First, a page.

July 7, 2015
My late friend Les Halpin told me he wanted to change the world in bite-sized chunks. I wish I could remember the exact words he used. If I had known that only a couple of years later he would be dead, I might have listened so attentively I would have remembered it exactly. Anyway, I do remember the point he was making with absolute clarity. He was a highly intelligent person who had been very successful in business, so he was not naïve and was not an idealist. However, he was sure he could, and should, make a positive impact on the world. We discussed what he was passionate about, what interested him, what infuriated him. Through that discussion, we figured out which bite-sized chunks of the world he wanted to focus on changing. It was a fascinating discussion through which we were together able to design projects which delivered the results he wanted to see.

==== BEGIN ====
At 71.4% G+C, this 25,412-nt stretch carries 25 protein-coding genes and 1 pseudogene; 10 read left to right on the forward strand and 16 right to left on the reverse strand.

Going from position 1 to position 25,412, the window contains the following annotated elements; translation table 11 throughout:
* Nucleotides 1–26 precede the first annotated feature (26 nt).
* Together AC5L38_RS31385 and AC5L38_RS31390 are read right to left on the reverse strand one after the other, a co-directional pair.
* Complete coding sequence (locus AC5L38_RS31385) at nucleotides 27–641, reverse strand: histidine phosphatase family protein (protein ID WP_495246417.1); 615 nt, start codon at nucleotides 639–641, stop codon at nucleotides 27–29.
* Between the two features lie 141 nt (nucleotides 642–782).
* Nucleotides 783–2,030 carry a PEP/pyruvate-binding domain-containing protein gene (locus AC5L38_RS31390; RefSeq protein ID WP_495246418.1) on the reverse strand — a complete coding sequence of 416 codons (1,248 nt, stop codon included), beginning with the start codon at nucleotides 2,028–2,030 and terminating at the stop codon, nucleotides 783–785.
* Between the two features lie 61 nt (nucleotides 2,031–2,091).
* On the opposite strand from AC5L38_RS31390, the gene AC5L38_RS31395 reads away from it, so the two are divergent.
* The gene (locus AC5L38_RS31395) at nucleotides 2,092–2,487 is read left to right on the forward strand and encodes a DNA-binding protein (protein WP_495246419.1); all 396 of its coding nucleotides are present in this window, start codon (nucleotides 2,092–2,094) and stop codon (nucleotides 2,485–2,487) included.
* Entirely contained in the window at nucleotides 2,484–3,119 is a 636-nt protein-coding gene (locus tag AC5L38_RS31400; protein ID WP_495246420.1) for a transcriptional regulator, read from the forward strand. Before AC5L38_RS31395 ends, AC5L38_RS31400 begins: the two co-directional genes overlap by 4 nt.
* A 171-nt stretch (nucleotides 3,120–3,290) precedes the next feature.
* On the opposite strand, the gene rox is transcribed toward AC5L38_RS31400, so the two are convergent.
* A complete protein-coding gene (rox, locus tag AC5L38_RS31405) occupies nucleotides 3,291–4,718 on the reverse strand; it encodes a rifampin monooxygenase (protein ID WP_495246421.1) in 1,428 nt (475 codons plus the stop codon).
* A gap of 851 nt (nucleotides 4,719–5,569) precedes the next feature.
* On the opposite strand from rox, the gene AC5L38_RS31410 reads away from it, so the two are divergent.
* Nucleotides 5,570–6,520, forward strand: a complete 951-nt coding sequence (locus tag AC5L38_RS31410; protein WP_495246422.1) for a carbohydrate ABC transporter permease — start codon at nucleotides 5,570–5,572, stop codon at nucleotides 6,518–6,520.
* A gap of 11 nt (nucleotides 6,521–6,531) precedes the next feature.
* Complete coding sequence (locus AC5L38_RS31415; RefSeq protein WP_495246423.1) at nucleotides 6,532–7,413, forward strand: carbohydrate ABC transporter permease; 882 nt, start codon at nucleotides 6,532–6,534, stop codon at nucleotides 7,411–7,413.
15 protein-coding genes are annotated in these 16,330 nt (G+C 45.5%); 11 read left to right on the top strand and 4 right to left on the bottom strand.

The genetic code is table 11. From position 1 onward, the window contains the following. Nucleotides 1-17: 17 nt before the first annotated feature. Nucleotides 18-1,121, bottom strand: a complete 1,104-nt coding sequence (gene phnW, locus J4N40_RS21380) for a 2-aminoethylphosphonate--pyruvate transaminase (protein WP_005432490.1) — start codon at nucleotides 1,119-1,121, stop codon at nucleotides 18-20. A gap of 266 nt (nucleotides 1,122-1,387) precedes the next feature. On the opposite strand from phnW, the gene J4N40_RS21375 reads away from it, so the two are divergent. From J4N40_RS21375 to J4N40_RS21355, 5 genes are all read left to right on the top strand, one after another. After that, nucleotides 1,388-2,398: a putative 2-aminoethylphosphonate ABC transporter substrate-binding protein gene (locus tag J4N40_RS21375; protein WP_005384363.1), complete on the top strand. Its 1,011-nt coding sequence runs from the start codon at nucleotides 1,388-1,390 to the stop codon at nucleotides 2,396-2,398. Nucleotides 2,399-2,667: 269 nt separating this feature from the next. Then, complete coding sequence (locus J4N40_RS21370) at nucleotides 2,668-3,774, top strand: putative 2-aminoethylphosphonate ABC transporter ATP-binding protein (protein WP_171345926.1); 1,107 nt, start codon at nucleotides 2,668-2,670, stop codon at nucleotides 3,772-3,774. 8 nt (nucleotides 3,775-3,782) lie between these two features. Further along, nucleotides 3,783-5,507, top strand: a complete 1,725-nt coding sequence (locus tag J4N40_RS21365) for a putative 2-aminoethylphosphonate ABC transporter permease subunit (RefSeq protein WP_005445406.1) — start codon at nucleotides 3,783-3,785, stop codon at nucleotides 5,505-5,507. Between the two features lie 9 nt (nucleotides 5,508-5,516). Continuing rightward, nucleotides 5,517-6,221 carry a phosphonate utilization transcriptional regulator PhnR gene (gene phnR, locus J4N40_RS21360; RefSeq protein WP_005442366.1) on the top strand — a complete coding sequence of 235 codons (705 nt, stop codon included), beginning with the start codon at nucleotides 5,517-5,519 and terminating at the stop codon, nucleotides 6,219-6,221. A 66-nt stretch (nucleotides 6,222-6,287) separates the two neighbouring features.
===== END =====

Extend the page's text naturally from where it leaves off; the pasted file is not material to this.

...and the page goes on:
Les thoroughly enjoyed the process of giving and became part of the institution he was giving to in a real and meaningful way – investing his time and intellect alongside his money. A true philanthropist, he was interested in bringing about long-term change by finding solutions to systemic problems.
Les was diagnosed with MND in May 2011. This focussed his mind on another problem. Why were no new drugs available to patients with rare diseases? With typical energy, Les established a campaign to empower terminally ill people to have access to new medicines, http://www.accesstomedicine.co.uk/. Right up to his death, Les was focussed on ensuring that others would have the opportunity to access treatments which were not available to him. When I feel despondent and think things are too hard to change, I am reminded of Les’ determination to change the world. Even when he was so ill he could no longer physically move, he was forcing change. It really is possible to change the world in bite-sized chunks.
– Susie Hills, Managing Director